TBH it's probably more a case of me not catching up on all of what has been written and just skim reading. Turns out the debate is fairly pointless. The full technical guide can be viewed here: https://www.dell.com/learn/us/en/04/shared-content~data-sheets~en/documents~optiplex-790-tech-guide.pdf 17A on the 12V rail. Two users reporting typical peak power draw with a 1050Ti as ~180W, and sustained power draw (when gaming) at ~130W here: http://www.tomshardware.co.uk/answers/id-3271557/gtx-1050-dell-optiplex-790-sff.html The technical guide shows 90%-87% efficiency at 50%-100% load. So 180W AC would be ~162W DC supplied by the PSU. Subtract the power draw on the 3.3V and 5V rails, and that should leave something in the region of 150W on the 12V. So roughly ~50W spare (±5W) at peak measured draw (i.e. running benchmarks). Typical use (gaming) leaves closer to 100W spare. So it's a question of risk; do you trust a £100-£150 GPU to an 8 year old Dell PSU? For a little over £200, it's not a bad gaming PC...
The chart you would need for the point I have been making is the temperature under load for differing PSU efficiencies. Outside OEM the active thermal management is to a far higher standard and as I have already stated in OEM what is defined by what max wattage means has no real defined standard. Your chart show at the edges of the output that is when least efficient. At the bottom edge 50 percent of not a lot is not a great amount of heat to dissipate. At the top edge and under load a high percentage of which makes the significant amount. Heat to lifespan expectancy to a psu then there is this chart and the correlation I am talking about: Which is my point - running over the spec Dell have specified will produce more heat moving you to the right on this chart which in turn has a direct relationship on the estimated lifespan of the unit. Other than that I am not disagreeing on pretty much most the other points made. This isn't rocket science in its concept although perhaps I am doing a really bad job in making my point clear.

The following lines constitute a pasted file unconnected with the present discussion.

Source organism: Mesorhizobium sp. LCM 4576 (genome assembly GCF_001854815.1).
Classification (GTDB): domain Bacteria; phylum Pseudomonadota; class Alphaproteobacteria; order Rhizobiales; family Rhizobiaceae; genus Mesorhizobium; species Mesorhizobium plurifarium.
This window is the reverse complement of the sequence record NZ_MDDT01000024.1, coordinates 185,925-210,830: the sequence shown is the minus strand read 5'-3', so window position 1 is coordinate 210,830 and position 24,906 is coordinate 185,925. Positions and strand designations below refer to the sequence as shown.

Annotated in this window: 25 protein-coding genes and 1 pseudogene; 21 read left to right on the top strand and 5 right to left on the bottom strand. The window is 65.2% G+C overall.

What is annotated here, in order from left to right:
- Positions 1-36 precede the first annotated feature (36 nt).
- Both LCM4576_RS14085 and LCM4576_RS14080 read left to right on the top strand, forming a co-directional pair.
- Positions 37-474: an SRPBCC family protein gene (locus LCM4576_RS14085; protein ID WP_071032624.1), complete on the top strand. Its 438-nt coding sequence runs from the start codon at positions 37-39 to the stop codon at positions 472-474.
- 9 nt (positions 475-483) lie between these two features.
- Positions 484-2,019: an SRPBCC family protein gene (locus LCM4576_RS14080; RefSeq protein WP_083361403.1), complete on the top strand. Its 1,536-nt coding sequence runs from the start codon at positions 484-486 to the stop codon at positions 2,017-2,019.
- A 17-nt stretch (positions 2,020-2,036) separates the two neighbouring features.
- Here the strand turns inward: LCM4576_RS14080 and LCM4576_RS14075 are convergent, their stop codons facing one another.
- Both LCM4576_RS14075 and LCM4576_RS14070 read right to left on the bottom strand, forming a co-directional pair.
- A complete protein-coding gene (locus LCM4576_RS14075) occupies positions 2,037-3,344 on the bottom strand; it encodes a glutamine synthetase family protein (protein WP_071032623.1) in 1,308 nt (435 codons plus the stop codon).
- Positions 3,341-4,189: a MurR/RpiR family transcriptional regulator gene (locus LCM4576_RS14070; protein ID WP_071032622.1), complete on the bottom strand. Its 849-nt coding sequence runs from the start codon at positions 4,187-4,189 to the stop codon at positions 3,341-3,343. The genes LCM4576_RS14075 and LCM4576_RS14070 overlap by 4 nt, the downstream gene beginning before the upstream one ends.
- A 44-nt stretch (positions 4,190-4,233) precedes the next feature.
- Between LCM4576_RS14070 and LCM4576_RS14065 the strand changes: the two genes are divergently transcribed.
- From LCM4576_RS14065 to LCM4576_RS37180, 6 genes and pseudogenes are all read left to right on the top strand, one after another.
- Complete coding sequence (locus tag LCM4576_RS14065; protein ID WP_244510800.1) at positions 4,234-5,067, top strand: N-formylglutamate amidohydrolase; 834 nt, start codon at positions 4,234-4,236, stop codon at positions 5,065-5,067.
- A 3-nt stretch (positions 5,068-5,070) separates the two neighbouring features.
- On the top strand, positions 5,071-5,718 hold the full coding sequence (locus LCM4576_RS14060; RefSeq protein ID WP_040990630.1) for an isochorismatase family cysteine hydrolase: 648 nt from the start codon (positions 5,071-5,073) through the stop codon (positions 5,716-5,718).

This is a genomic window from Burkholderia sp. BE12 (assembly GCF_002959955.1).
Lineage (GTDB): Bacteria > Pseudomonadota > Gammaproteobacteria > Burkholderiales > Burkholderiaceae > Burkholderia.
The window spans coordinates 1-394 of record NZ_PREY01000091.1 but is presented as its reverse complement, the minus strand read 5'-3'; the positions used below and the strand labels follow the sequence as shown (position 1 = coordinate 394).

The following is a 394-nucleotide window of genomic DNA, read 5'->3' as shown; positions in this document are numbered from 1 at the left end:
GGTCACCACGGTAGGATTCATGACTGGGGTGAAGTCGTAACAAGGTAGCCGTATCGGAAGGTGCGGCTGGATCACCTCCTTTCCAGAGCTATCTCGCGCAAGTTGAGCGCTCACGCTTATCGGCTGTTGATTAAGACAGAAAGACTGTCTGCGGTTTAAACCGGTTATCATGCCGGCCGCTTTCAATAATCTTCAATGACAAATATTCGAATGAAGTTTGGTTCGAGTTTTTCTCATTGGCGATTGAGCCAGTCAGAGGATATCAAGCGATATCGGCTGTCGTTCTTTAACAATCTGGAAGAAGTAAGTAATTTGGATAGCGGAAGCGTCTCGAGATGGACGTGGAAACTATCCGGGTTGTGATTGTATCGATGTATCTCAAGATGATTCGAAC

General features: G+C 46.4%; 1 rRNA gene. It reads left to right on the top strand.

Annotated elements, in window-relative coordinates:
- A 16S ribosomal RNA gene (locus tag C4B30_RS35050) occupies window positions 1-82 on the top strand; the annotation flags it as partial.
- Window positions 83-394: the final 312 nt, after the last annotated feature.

I’m not saying it’s pleasant on 1-2GB but it’ll be fine with 4GB, though at £30 more to get to 8GB RAM and a 120GB SSD you’d be mad not to. Quad-core Core i5/7 any generation is still fine even today, you can thank AMD for producing rubbish until Ryzen appeared ensuring Intel didn’t need to do anything other than minor clockspeed increases, fractional efficiency gains and iGPU improvements.
Except this is no high end gaming PC. Buy it for the kids whack in a GT1030, keep the resolution at 1080p and your good for Fortnite all day long. Alternately use the same graphics card and you've got a great 4K HTPC machine. No over stressing PSU's and no excess heat...Job done. Now the kids are playing on the Dell you can finally claim back your main computer... :D .
It's an old article, but this one pretty much settles the debate: https://www.anandtech.com/show/2624/debunking-power-supply-myths Their example 900W PSU is most efficient when power draw is between 400W and 700W. It's a similar story with the other PSUs they tested; best efficiency falls in the range of 45%-75% maximum load.